I was always seeking for a tiny framework to develop tiny websites (like this blog is). Basically, website frameworks are a dime a dozen: Apart from big players like Symfony or CakePHP, there are thousands of these lightweight projects all over Github. However, it was not only the agony of choice, which made me hesitate – especially in terms of the smaller projects, I found them often to be quite specialized or too badly documented to get started as an “outsider”.
As a consequence, I started to develop my own one: I named it YAWF and I published it on Github just this moment. It is still in an early stage of development (public alpha), but I scheduled a first stable release for spring 2015. Since I wrote a bit of documentation for it, I don’t want to make too much words about the project at this place and would like to refer you to the Github repository.
By the way: I also changed my blog over and implemented it with YAWF. This turned out to be pretty fun and I think the project is well on the way. I will update this article within in the next weeks and report about my experience. If you have any ideas or thoughts concerning YAWF, feel free to get in touch unaskedly.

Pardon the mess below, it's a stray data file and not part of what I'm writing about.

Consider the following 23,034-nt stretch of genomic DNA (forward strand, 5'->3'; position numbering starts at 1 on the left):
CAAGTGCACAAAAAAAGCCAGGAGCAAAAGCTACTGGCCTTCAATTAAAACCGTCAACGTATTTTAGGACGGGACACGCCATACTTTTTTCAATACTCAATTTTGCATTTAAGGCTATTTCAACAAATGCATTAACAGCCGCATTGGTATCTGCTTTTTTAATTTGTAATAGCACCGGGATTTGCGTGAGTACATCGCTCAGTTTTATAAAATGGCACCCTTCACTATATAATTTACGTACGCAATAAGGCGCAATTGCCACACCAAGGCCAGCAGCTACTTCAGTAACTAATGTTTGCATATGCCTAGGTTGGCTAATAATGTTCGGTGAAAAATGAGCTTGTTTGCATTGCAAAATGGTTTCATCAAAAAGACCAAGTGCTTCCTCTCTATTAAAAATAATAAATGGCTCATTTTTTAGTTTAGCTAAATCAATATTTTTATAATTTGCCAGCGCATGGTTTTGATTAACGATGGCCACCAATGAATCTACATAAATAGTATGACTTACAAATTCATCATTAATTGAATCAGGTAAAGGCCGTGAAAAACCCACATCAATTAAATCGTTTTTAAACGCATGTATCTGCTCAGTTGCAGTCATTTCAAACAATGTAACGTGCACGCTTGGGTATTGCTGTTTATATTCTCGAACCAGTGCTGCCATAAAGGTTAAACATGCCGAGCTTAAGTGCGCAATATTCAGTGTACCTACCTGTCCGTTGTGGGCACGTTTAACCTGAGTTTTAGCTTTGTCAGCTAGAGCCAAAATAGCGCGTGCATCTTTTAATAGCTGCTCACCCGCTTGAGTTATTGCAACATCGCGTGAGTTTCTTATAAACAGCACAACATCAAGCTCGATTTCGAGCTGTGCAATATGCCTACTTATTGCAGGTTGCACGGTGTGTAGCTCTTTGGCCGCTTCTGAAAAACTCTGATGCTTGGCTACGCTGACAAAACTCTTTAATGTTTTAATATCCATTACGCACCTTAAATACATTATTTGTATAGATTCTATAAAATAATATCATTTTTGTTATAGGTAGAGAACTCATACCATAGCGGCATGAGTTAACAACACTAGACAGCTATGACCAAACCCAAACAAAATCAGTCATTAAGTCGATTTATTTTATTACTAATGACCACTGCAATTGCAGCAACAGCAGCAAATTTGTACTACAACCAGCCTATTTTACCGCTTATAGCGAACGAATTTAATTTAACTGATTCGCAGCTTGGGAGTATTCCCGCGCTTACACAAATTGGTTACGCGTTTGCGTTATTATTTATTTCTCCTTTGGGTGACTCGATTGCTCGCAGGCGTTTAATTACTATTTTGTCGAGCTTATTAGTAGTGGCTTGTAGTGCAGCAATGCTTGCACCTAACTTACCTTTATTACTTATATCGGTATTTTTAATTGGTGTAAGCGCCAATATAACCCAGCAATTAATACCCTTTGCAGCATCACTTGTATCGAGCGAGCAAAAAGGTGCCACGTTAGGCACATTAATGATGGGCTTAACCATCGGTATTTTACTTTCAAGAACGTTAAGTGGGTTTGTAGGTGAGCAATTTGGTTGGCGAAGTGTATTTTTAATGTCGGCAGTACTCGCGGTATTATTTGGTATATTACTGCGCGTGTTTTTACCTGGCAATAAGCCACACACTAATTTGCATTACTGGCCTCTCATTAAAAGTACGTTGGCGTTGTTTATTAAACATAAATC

YAWF in a hundred words
YAWF is “Yet Another Website Framework”, which is tailored for small website projects. It is trading upon constraints rather than taking a sledgehammer to crack a nut, thereby offering you a maximum of freedom in structure and design. Basically, YAWF is better to be described as an environment than a framework: It performs the dispatch and the initialization of components, but doesn’t impose any particular design patterns on you. The whole process flow is easily traceable and therefore convenient to work with. YAWF comes with a thoroughly modular structure, that boosts productivity and allows you to write and reuse generic components.